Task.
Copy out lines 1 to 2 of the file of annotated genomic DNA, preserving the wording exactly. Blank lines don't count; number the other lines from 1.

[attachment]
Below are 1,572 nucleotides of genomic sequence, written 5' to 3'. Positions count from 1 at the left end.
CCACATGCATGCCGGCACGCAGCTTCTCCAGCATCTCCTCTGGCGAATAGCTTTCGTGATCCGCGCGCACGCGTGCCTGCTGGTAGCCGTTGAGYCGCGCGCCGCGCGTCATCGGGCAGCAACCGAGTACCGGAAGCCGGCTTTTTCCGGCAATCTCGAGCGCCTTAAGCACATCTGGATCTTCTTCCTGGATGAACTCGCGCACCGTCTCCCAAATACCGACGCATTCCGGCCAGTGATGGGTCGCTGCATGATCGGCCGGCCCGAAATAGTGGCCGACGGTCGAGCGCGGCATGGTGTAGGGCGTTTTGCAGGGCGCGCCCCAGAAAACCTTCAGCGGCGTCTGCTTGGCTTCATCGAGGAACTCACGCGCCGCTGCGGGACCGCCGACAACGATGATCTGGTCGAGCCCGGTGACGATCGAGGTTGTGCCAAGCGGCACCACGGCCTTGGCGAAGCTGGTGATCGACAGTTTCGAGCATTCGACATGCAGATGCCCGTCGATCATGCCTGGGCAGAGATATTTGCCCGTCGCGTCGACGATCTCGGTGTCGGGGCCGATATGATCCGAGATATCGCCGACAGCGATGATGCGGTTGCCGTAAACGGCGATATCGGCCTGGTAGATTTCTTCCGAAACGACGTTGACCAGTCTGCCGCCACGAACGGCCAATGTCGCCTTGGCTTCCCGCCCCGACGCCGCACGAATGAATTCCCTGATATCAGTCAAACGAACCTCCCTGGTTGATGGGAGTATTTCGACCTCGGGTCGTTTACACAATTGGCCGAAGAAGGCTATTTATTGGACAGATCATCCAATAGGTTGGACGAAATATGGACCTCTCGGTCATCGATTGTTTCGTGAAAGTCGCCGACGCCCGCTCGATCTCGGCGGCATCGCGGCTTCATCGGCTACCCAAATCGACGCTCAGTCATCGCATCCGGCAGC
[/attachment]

Below are 1,572 nucleotides of genomic sequence, written 5' to 3'. Positions count from 1 at the left end.
CCACATGCATGCCGGCACGCAGCTTCTCCAGCATCTCCTCTGGCGAATAGCTTTCGTGATCCGCGCGCACGCGTGCCTGCTGGTAGCCGTTGAGYCGCGCGCCGCGCGTCATCGGGCAGCAACCGAGTACCGGAAGCCGGCTTTTTCCGGCAATCTCGAGCGCCTTAAGCACATCTGGATCTTCTTCCTGGATGAACTCGCGCACCGTCTCCCAAATACCGACGCATTCCGGCCAGTGATGGGTCGCTGCATGATCGGCCGGCCCGAAATAGTGGCCGACGGTCGAGCGCGGCATGGTGTAGGGCGTTTTGCAGGGCGCGCCCCAGAAAACCTTCAGCGGCGTCTGCTTGGCTTCATCGAGGAACTCACGCGCCGCTGCGGGACCGCCGACAACGATGATCTGGTCGAGCCCGGTGACGATCGAGGTTGTGCCAAGCGGCACCACGGCCTTGGCGAAGCTGGTGATCGACAGTTTCGAGCATTCGACATGCAGATGCCCGTCGATCATGCCTGGGCAGAGATATTTGCCCGTCGCGTCGACGATCTCGGTGTCGGGGCCGATATGATCCGAGATATCGCCGACAGCGATGATGCGGTTGCCGTAAACGGCGATATCGGCCTGGTAGATTTCTTCCGAAACGACGTTGACCAGTCTGCCGCCACGAACGGCCAATGTCGCCTTGGCTTCCCGCCCCGACGCCGCACGAATGAATTCCCTGATATCAGTCAAACGAACCTCCCTGGTTGATGGGAGTATTTCGACCTCGGGTCGTTTACACAATTGGCCGAAGAAGGCTATTTATTGGACAGATCATCCAATAGGTTGGACGAAATATGGACCTCTCGGTCATCGATTGTTTCGTGAAAGTCGCCGACGCCCGCTCGATCTCGGCGGCATCGCGGCTTCATCGGCTACCCAAATCGACGCTCAGTCATCGCATCCGGCAGC